While physician burnout remains prevalent, the rate of burnout and work-life integration (WLI) moderately improved among US physicians between 2014 and 2017, according to researchers from the American Medical Association (AMA), Mayo Clinic, and Stanford University, who published their updated findings in Mayo Clinic Proceedings.
Beginning in 2011, researchers began surveying US physicians as well as workers in other fields every three years to gauge rates of burnout and WLI in doctors relative to other professionals. They initially discovered that almost half of US physicians reported at least one form of professional burnout (characterized by emotional exhaustion or depersonalization), and that issues pertaining to burnout and WLI are more common in physicians than any other field, with the gap only widening when the survey was administered in 2014. These results prompted the AMA to begin working to allay physician burnout while enhancing professional satisfaction by employing several methods such as commissioning a RAND report in 2013, and convening meetings of experts, directors, and other stakeholders.
— Michael Tutty, PhD (@michael_a_tutty) February 22, 2019
2017 Survey Shows Improvements, But…
In the current study, researchers canvassed 30,456 US physicians (of which, 5,197 responded (17.1%), between October 12, 2017 and March 15, 2018 along with a probability-based sample of the US working population while utilizing similar methods to their previous studies in 2011 and 2014. Both control groups disclosed information on demographics (age, sex, marital status), symptoms of burnout, depression, suicidal thoughts, and satisfaction with WLI. A secondary, intensive follow-up focused survey was provided to 476 non-responding physicians to appraise bias (of which, 248 responded (52.1%).
When evaluated using the Maslach Burnout Inventory (MBI), 2017 results showed a burnout decrease with 43.9% of physicians imparting at least one symptom of burnout in contrast with 54.4%, in 2014, and 45% in 2011. Moreover, 2017 also represented a rise in WLI among physicians (42.7% compared to 40.9%; P<.001). The researchers attributed the declining prevalence of burnout seen in 2017 to the adjustments made to hospital and medical group consolidation, the proliferation of electronic hospital records, and increased administrative burden, factors that potentially caused burnout rates to spike in 2014. However, the results also indicated that physicians were still at an increased risk for burnout on a multivariate examination compared to other professions (OR=1.39; 95% Cl, 1.26 to 1.54).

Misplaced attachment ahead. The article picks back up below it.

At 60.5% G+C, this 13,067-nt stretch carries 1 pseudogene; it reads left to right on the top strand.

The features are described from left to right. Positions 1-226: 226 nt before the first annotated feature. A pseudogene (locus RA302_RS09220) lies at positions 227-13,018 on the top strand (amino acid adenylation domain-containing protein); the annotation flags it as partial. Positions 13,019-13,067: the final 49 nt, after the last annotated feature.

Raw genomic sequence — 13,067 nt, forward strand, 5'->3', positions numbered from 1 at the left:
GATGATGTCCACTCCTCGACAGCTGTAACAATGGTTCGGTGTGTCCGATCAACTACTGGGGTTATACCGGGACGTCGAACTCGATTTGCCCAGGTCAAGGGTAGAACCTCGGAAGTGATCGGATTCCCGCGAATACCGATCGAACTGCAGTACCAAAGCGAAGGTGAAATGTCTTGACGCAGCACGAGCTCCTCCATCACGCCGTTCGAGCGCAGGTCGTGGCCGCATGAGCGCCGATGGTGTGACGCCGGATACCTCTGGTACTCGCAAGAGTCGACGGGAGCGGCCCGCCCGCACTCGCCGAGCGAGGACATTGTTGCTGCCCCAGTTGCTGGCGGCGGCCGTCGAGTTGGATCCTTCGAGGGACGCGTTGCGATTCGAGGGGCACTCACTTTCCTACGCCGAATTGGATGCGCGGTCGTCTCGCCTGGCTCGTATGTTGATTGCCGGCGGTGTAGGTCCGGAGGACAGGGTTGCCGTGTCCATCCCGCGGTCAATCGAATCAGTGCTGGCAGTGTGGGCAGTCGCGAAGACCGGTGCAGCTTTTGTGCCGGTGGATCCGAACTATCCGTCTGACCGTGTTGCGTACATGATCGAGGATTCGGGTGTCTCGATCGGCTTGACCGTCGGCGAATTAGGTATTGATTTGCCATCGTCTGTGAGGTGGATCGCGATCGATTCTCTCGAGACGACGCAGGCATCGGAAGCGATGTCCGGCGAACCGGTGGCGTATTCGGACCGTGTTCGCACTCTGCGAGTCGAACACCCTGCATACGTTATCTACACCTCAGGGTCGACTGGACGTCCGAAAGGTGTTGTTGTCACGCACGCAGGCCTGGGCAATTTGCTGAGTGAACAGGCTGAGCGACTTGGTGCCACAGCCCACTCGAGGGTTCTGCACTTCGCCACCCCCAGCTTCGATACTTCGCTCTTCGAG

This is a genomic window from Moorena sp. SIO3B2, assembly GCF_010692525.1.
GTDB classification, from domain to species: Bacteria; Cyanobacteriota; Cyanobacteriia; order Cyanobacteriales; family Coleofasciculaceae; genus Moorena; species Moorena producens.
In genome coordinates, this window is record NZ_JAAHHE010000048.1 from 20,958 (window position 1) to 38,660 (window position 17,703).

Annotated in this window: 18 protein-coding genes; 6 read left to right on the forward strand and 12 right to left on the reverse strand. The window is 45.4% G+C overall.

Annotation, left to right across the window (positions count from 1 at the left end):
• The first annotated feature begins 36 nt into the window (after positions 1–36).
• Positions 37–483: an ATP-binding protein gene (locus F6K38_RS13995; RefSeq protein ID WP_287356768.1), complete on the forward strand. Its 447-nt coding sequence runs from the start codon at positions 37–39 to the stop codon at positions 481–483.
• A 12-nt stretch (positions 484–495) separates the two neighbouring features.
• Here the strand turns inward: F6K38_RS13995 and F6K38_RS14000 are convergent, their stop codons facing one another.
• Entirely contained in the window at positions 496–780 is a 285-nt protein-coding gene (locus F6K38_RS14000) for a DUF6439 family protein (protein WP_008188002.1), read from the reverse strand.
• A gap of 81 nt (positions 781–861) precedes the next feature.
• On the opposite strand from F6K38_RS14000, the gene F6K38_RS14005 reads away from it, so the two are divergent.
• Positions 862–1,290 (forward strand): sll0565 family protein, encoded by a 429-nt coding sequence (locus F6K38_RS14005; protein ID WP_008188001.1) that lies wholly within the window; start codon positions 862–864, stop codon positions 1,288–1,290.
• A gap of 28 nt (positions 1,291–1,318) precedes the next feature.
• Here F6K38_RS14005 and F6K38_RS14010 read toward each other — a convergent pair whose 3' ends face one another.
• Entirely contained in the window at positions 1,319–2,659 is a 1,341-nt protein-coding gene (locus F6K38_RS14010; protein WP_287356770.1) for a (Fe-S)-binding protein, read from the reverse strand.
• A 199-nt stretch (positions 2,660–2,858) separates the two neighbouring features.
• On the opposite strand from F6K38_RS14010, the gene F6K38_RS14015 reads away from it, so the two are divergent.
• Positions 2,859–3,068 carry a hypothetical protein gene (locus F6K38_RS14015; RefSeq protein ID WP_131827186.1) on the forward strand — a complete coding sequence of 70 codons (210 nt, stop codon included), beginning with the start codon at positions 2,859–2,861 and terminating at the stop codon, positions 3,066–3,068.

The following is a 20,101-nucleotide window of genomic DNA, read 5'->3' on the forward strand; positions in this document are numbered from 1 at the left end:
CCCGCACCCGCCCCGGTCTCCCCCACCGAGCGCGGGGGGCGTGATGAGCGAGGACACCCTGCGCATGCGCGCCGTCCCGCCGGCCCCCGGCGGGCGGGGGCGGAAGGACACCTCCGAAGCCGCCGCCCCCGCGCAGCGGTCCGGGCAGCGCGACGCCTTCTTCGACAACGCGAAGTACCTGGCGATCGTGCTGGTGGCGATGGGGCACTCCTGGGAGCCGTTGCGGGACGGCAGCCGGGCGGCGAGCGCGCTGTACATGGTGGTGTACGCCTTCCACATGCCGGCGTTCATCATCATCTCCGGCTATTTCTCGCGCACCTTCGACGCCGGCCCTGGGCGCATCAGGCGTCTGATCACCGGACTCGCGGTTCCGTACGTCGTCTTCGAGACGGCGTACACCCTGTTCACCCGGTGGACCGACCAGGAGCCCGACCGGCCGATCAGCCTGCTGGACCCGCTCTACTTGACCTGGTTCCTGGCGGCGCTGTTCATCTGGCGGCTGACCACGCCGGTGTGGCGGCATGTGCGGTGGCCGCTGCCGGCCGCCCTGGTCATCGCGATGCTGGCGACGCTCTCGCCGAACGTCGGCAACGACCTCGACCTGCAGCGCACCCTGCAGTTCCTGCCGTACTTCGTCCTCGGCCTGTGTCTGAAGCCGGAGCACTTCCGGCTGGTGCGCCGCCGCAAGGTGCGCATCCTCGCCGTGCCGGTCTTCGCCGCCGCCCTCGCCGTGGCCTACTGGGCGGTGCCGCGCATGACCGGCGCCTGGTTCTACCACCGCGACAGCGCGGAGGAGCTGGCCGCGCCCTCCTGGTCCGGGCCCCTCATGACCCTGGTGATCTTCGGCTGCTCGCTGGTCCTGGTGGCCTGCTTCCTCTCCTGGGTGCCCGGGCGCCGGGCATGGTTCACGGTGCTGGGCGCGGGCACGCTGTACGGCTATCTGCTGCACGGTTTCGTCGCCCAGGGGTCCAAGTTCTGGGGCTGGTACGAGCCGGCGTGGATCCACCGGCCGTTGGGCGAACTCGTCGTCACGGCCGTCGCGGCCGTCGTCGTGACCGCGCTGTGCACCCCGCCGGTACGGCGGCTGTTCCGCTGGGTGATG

New US national #burnout data in @MayoProceedings ! Overall rate better than 2014 but still 44% based on MBI. Female>male, 48% vs 42%, but neither rate acceptable. Positive depression screen rates NOT better, 42%. @dyrbye @ChristineSinskyhttps://t.co/lPIxjc7KHD
— Colin West (@ColinWestMDPhD) February 22, 2019
“Despite the modest improvement, our results indicate that burnout among US physicians remains a major problem for the health care delivery system,” they said in their study. “In our view, the effort to improve health care professional’s well-being is an ongoing journey, analogous to efforts to improve quality and safety. A coordinated, systems-based approach at both the national and organizational levels that addresses the underlying drivers is the key to making progress.”